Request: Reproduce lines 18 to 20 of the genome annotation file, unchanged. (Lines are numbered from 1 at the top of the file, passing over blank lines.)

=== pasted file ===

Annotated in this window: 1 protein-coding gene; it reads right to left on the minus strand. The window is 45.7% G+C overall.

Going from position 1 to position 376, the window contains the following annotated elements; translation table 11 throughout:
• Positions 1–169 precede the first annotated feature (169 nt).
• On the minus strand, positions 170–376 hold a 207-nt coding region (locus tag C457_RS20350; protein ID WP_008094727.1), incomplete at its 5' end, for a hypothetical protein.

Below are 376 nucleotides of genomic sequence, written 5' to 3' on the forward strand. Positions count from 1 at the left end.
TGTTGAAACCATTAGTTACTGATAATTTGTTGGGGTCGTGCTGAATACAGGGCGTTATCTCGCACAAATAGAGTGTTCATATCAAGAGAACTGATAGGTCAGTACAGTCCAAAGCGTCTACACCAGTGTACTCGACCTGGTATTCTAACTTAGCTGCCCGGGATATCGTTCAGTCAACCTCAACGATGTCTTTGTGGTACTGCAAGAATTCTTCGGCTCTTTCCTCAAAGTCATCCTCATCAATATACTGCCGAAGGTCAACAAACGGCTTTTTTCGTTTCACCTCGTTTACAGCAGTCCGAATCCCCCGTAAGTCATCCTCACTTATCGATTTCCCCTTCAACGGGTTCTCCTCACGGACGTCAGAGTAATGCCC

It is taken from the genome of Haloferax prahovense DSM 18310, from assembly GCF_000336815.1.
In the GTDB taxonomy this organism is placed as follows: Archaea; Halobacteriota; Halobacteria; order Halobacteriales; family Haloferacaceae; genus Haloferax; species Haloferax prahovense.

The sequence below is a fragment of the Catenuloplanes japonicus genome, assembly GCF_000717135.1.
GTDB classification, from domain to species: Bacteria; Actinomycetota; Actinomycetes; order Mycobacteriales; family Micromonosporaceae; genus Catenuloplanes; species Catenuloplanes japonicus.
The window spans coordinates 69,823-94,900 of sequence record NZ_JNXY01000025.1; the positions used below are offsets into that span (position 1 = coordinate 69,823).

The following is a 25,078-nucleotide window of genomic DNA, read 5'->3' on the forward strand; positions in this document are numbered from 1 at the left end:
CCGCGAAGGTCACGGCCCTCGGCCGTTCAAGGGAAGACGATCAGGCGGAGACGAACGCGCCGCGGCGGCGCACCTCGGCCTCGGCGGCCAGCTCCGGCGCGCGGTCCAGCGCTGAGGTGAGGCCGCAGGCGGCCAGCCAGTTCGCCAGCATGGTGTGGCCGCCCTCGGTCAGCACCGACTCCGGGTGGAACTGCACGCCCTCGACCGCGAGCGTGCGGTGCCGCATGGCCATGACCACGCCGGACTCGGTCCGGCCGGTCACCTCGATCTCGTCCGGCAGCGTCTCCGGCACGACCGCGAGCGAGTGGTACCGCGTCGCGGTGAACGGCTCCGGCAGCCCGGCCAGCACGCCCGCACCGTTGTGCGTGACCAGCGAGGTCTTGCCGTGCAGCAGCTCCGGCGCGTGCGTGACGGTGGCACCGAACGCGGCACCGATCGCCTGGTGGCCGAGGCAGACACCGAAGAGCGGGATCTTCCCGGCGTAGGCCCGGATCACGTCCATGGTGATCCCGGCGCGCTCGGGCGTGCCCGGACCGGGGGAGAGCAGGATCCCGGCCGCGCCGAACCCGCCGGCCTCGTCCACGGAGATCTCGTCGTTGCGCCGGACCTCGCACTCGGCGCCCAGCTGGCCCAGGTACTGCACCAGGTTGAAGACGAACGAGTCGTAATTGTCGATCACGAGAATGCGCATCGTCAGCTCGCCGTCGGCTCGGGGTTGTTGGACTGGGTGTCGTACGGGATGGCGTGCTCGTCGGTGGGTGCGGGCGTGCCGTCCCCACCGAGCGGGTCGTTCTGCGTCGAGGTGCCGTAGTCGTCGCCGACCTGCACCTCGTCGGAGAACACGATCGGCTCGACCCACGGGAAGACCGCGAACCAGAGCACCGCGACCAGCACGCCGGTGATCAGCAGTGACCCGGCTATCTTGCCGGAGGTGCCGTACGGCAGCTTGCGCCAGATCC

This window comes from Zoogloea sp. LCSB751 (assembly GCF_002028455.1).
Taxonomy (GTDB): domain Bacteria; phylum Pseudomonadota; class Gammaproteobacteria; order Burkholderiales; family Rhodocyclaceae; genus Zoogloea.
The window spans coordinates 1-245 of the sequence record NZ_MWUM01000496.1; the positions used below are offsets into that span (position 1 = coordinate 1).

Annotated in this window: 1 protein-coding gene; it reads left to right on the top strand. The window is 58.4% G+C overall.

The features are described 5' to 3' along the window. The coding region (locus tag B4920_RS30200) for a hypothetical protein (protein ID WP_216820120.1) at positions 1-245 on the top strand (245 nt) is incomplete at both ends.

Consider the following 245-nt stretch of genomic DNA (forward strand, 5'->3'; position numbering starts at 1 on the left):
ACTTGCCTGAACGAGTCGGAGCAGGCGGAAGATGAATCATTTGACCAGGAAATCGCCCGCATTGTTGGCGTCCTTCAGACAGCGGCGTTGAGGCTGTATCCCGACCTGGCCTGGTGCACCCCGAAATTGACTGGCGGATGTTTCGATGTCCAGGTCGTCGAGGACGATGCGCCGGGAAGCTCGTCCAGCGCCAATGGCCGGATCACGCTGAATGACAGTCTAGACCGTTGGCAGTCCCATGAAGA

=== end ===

The features are described 5' to 3' along the window. The coding region (locus tag B4920_RS30200) for a hypothetical protein (protein ID WP_216820120.1) at positions 1-245 on the top strand (245 nt) is incomplete at both ends.

Consider the following 245-nt stretch of genomic DNA (forward strand, 5'->3'; position numbering starts at 1 on the left):
ACTTGCCTGAACGAGTCGGAGCAGGCGGAAGATGAATCATTTGACCAGGAAATCGCCCGCATTGTTGGCGTCCTTCAGACAGCGGCGTTGAGGCTGTATCCCGACCTGGCCTGGTGCACCCCGAAATTGACTGGCGGATGTTTCGATGTCCAGGTCGTCGAGGACGATGCGCCGGGAAGCTCGTCCAGCGCCAATGGCCGGATCACGCTGAATGACAGTCTAGACCGTTGGCAGTCCCATGAAGA